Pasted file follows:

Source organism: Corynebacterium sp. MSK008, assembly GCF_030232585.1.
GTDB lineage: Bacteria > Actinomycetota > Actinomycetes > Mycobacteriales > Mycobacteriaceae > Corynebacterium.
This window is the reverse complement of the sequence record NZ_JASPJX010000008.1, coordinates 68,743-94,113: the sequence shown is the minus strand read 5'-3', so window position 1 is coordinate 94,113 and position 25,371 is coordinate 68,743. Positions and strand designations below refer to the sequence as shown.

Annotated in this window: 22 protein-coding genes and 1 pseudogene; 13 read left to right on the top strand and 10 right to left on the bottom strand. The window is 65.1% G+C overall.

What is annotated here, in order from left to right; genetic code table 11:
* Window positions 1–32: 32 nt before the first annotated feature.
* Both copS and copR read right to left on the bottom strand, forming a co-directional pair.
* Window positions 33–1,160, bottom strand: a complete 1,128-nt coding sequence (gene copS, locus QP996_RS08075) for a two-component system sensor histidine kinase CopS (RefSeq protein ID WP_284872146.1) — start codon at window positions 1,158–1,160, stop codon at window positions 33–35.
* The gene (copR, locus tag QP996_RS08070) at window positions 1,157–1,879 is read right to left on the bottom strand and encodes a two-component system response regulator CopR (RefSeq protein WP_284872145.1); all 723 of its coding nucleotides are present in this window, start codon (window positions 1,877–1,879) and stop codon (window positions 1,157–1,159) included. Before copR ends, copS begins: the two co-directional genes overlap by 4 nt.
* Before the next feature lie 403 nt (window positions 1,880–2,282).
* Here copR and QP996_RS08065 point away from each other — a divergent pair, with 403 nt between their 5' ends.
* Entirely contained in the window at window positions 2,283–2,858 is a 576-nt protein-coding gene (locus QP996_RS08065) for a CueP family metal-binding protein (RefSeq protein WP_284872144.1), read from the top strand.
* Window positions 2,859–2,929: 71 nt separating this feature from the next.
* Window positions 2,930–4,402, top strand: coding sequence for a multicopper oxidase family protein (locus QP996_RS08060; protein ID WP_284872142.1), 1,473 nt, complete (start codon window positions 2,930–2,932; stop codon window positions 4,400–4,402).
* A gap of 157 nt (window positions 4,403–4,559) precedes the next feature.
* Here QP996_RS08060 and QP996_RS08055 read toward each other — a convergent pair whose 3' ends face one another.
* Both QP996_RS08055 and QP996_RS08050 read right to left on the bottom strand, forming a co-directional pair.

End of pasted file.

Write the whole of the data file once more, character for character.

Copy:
Source organism: Corynebacterium sp. MSK008, assembly GCF_030232585.1.
GTDB lineage: Bacteria > Actinomycetota > Actinomycetes > Mycobacteriales > Mycobacteriaceae > Corynebacterium.
This window is the reverse complement of the sequence record NZ_JASPJX010000008.1, coordinates 68,743-94,113: the sequence shown is the minus strand read 5'-3', so window position 1 is coordinate 94,113 and position 25,371 is coordinate 68,743. Positions and strand designations below refer to the sequence as shown.

Annotated in this window: 22 protein-coding genes and 1 pseudogene; 13 read left to right on the top strand and 10 right to left on the bottom strand. The window is 65.1% G+C overall.

What is annotated here, in order from left to right; genetic code table 11:
* Window positions 1–32: 32 nt before the first annotated feature.
* Both copS and copR read right to left on the bottom strand, forming a co-directional pair.
* Window positions 33–1,160, bottom strand: a complete 1,128-nt coding sequence (gene copS, locus QP996_RS08075) for a two-component system sensor histidine kinase CopS (RefSeq protein ID WP_284872146.1) — start codon at window positions 1,158–1,160, stop codon at window positions 33–35.
* The gene (copR, locus tag QP996_RS08070) at window positions 1,157–1,879 is read right to left on the bottom strand and encodes a two-component system response regulator CopR (RefSeq protein WP_284872145.1); all 723 of its coding nucleotides are present in this window, start codon (window positions 1,877–1,879) and stop codon (window positions 1,157–1,159) included. Before copR ends, copS begins: the two co-directional genes overlap by 4 nt.
* Before the next feature lie 403 nt (window positions 1,880–2,282).
* Here copR and QP996_RS08065 point away from each other — a divergent pair, with 403 nt between their 5' ends.
* Entirely contained in the window at window positions 2,283–2,858 is a 576-nt protein-coding gene (locus QP996_RS08065) for a CueP family metal-binding protein (RefSeq protein WP_284872144.1), read from the top strand.
* Window positions 2,859–2,929: 71 nt separating this feature from the next.
* Window positions 2,930–4,402, top strand: coding sequence for a multicopper oxidase family protein (locus QP996_RS08060; protein ID WP_284872142.1), 1,473 nt, complete (start codon window positions 2,930–2,932; stop codon window positions 4,400–4,402).
* A gap of 157 nt (window positions 4,403–4,559) precedes the next feature.
* Here QP996_RS08060 and QP996_RS08055 read toward each other — a convergent pair whose 3' ends face one another.
* Both QP996_RS08055 and QP996_RS08050 read right to left on the bottom strand, forming a co-directional pair.